Brian and Craig Herlihy's father would drive straight from work to the Boston clubs where his sons performed. He was the only audience member in a suit and tie. Members of other bands naturally assumed Joseph Herlihy was a record executive and would spend their time offstage schmoozing the proud dad.
As Joseph Herlihy never flinched in his dedication to his sons' career, the brothers, who perform as Yoke Shire, have dedicated their latest album, Awakening Celtic Spirits, to their father, who passed away in 2008. The 11-track album is filled with covers of traditional "Irish songs of the old country", a homage to the Herlihys' family heritage.
Yoke Shire will perform two shows in Manchester in March in celebration of St. Patrick's Day. Their first Queen City show this month will also serve as the group's CD release party.
Growing up in Chelmsford, Mass., the brothers shared a bedroom, which, as they got older, doubled as a jam room until they began rehearsing in their mother's basement.
"We used to joke that we would be rattling her china in the upstairs until we got our own space to rehearse in," Brian Herlihy said. The brothers have now been performing together for more than 25 years.
Many Irish instruments can be heard on the pair's new album, including the tin whistle, bodhran (an open-frame Celtic drum) and mandolin. Also on the album, Craig Herlihy plays spoons, auto harp, and pianica, which his brother described as an accordion with no bellows. And while songs featuring bagpipes did not make it onto the record, Brian Herlihy said before the band's days are through, the world will get to hear his brother play the pipes: "If he gets his hands on it, he can play it," he said.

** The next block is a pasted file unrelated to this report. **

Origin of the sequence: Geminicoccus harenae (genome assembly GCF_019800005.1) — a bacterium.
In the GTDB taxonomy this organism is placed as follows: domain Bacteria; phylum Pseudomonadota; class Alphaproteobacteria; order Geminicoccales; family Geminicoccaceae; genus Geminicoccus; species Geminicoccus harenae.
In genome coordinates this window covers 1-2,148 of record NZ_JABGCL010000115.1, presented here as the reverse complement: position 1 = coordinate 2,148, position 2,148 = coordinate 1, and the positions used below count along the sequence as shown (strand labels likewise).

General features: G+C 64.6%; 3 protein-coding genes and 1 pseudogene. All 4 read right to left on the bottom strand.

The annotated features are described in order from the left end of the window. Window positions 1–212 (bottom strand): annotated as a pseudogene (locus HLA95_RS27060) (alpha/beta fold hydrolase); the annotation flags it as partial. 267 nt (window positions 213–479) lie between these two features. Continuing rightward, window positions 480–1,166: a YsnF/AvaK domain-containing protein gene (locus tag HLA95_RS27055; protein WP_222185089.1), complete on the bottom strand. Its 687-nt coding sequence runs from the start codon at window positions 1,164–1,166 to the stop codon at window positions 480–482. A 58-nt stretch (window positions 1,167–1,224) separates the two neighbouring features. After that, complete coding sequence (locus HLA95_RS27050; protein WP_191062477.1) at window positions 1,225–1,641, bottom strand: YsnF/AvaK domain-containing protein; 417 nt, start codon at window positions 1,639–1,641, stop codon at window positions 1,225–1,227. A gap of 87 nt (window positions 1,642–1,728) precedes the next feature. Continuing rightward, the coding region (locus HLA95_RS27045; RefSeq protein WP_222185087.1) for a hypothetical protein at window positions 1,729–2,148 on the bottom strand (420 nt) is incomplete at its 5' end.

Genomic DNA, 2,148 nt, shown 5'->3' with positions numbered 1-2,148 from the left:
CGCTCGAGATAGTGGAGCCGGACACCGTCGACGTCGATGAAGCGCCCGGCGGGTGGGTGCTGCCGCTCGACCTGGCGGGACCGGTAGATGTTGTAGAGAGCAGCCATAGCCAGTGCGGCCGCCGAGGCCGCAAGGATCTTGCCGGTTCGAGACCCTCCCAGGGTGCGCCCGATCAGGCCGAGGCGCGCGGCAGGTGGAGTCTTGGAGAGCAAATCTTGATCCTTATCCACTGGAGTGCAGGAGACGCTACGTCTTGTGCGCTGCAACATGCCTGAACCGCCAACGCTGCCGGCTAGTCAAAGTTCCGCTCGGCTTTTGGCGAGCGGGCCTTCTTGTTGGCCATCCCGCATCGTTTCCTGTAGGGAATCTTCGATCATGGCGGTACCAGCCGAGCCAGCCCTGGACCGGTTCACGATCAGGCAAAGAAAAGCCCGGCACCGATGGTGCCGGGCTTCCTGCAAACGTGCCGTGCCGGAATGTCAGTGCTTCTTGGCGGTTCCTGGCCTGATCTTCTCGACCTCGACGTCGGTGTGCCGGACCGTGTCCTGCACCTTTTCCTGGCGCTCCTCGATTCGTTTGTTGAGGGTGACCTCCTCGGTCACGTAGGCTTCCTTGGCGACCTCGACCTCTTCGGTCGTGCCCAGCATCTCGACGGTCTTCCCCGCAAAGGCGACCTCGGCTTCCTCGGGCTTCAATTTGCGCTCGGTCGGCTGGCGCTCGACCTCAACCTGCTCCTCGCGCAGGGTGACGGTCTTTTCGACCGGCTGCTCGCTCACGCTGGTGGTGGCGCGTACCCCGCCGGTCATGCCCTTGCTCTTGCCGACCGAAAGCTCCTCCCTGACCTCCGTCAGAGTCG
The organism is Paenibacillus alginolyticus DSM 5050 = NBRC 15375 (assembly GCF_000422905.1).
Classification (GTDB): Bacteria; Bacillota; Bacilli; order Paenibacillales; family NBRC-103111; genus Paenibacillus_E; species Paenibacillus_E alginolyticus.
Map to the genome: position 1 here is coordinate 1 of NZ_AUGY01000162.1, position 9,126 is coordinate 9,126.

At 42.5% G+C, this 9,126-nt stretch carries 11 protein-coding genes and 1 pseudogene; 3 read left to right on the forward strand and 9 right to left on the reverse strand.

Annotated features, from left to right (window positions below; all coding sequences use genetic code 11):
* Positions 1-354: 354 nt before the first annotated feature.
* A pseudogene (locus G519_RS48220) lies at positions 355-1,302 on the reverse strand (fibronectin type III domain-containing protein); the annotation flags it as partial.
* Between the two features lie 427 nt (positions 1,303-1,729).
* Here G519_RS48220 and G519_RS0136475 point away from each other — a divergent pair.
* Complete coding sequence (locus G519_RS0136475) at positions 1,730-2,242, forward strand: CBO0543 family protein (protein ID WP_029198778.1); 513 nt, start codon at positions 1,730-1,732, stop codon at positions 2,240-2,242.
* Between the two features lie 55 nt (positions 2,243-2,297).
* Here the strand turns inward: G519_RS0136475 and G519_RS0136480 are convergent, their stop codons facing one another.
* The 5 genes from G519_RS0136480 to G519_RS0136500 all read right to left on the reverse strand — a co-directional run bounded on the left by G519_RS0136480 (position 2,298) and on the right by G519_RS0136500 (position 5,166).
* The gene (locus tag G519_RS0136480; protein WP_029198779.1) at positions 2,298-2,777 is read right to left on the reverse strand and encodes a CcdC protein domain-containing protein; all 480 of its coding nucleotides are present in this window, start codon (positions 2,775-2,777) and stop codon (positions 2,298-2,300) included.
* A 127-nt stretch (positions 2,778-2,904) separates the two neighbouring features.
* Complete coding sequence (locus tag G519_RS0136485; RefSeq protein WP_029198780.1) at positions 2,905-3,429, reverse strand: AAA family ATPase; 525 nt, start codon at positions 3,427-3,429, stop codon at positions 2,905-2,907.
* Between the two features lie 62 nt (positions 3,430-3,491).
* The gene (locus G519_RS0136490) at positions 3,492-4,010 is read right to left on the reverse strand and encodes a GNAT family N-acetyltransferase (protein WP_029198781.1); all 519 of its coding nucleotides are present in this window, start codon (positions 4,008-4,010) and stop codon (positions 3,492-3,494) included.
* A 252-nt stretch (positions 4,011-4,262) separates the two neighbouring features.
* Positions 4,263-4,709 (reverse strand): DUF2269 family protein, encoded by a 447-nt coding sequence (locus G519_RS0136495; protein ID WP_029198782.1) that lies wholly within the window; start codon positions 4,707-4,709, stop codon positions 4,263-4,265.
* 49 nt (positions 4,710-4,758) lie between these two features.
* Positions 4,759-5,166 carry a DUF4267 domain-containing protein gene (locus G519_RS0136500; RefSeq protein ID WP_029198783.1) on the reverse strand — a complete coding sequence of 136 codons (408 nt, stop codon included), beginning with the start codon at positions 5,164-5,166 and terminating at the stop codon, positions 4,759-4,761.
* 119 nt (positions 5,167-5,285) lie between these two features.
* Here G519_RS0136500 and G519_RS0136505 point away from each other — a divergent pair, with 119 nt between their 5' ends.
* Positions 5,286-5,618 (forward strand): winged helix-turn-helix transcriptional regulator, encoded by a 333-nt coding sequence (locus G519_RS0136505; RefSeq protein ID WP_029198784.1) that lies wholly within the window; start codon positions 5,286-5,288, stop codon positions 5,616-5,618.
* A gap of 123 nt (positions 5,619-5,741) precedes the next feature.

Among the classic Celtic songs selected for the album are "Danny Boy," "Foggy Dew" and "When Irish Eyes Are Smiling," Herlihy said. "These are traditional songs but we have done all the arrangements on them ... the renditions are new and fresh," he said.
One reason he and his brother took on rearranging traditional Irish tunes, Herlihy said, is to help people understand their real meaning.
"Foggy Dew" is about people fighting for freedom, and it really didn't turn out good for them," Herlihy said. "[The song] is really heartfelt and sad. The piano arrangements drive home the heavy nature of the sacrifices these people made in the name of freedom."
Before embracing their Irish roots, Yoke Shire performed electric and acoustic shows that reflected their rock background.
"We loved The Beatles, Rolling Stones, stuff like that, that all American teens fall in love with," Herlihy said. While playing gigs on St. Patrick's Day, the duo would start throwing in a few Irish songs, which they found out really got the crowd going.
The bar people started to sing and clap along and really started to delve into it," Herlihy said. "We were then able to fill out a full show of that material and started to really like it quite a bit." Awakening Celtic Spirits serves as the band's sixth CD but its first all-acoustic and all-Irish album. It is also the first time the group has recorded any cover songs, as their original tunes "run the gamut" on subject matter. Thanks to the Internet, the group has garnered fans from Sweden and France, and most recently someone from Chile ordered all six of the band's albums.
"It's interesting," Herlihy said. "In the age of the Internet, you can be an independent artist and make a niche for yourself."